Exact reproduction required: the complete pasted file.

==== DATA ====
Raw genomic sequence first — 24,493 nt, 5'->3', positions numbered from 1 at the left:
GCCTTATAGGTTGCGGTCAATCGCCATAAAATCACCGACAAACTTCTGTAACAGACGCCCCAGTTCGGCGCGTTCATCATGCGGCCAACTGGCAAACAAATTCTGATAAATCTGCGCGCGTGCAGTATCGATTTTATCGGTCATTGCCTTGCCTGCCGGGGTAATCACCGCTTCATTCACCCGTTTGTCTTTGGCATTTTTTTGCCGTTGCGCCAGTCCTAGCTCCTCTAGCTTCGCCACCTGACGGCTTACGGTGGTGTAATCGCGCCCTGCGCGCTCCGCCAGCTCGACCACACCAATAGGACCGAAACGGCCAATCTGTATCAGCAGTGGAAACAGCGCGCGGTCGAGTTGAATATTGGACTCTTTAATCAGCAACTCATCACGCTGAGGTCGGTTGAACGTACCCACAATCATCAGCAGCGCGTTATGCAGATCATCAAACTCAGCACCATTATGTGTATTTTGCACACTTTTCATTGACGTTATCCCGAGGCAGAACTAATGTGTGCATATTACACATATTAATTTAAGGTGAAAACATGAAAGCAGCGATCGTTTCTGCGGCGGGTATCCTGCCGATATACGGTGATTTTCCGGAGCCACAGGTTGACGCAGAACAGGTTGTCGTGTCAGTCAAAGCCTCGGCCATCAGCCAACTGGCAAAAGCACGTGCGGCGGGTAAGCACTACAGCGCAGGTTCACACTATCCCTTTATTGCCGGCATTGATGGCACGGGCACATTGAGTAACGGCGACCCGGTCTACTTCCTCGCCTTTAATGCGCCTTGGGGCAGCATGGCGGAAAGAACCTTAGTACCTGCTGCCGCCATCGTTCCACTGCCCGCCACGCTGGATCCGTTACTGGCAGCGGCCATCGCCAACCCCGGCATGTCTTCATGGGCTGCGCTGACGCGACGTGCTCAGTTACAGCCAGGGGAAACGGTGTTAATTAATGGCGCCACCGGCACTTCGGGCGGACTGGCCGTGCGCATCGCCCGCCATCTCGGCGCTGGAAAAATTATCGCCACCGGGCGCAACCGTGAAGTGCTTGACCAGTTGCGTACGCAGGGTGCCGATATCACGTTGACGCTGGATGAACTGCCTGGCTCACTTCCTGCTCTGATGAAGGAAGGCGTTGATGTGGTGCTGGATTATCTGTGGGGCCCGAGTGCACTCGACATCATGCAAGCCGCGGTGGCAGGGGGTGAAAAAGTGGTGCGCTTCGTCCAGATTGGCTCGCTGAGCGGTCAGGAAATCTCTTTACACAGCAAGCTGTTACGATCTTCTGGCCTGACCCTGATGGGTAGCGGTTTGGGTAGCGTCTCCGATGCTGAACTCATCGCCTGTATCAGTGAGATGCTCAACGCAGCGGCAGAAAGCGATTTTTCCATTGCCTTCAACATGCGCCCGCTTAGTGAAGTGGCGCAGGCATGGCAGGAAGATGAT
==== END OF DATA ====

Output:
Raw genomic sequence first — 24,493 nt, 5'->3', positions numbered from 1 at the left:
GCCTTATAGGTTGCGGTCAATCGCCATAAAATCACCGACAAACTTCTGTAACAGACGCCCCAGTTCGGCGCGTTCATCATGCGGCCAACTGGCAAACAAATTCTGATAAATCTGCGCGCGTGCAGTATCGATTTTATCGGTCATTGCCTTGCCTGCCGGGGTAATCACCGCTTCATTCACCCGTTTGTCTTTGGCATTTTTTTGCCGTTGCGCCAGTCCTAGCTCCTCTAGCTTCGCCACCTGACGGCTTACGGTGGTGTAATCGCGCCCTGCGCGCTCCGCCAGCTCGACCACACCAATAGGACCGAAACGGCCAATCTGTATCAGCAGTGGAAACAGCGCGCGGTCGAGTTGAATATTGGACTCTTTAATCAGCAACTCATCACGCTGAGGTCGGTTGAACGTACCCACAATCATCAGCAGCGCGTTATGCAGATCATCAAACTCAGCACCATTATGTGTATTTTGCACACTTTTCATTGACGTTATCCCGAGGCAGAACTAATGTGTGCATATTACACATATTAATTTAAGGTGAAAACATGAAAGCAGCGATCGTTTCTGCGGCGGGTATCCTGCCGATATACGGTGATTTTCCGGAGCCACAGGTTGACGCAGAACAGGTTGTCGTGTCAGTCAAAGCCTCGGCCATCAGCCAACTGGCAAAAGCACGTGCGGCGGGTAAGCACTACAGCGCAGGTTCACACTATCCCTTTATTGCCGGCATTGATGGCACGGGCACATTGAGTAACGGCGACCCGGTCTACTTCCTCGCCTTTAATGCGCCTTGGGGCAGCATGGCGGAAAGAACCTTAGTACCTGCTGCCGCCATCGTTCCACTGCCCGCCACGCTGGATCCGTTACTGGCAGCGGCCATCGCCAACCCCGGCATGTCTTCATGGGCTGCGCTGACGCGACGTGCTCAGTTACAGCCAGGGGAAACGGTGTTAATTAATGGCGCCACCGGCACTTCGGGCGGACTGGCCGTGCGCATCGCCCGCCATCTCGGCGCTGGAAAAATTATCGCCACCGGGCGCAACCGTGAAGTGCTTGACCAGTTGCGTACGCAGGGTGCCGATATCACGTTGACGCTGGATGAACTGCCTGGCTCACTTCCTGCTCTGATGAAGGAAGGCGTTGATGTGGTGCTGGATTATCTGTGGGGCCCGAGTGCACTCGACATCATGCAAGCCGCGGTGGCAGGGGGTGAAAAAGTGGTGCGCTTCGTCCAGATTGGCTCGCTGAGCGGTCAGGAAATCTCTTTACACAGCAAGCTGTTACGATCTTCTGGCCTGACCCTGATGGGTAGCGGTTTGGGTAGCGTCTCCGATGCTGAACTCATCGCCTGTATCAGTGAGATGCTCAACGCAGCGGCAGAAAGCGATTTTTCCATTGCCTTCAACATGCGCCCGCTTAGTGAAGTGGCGCAGGCATGGCAGGAAGATGAT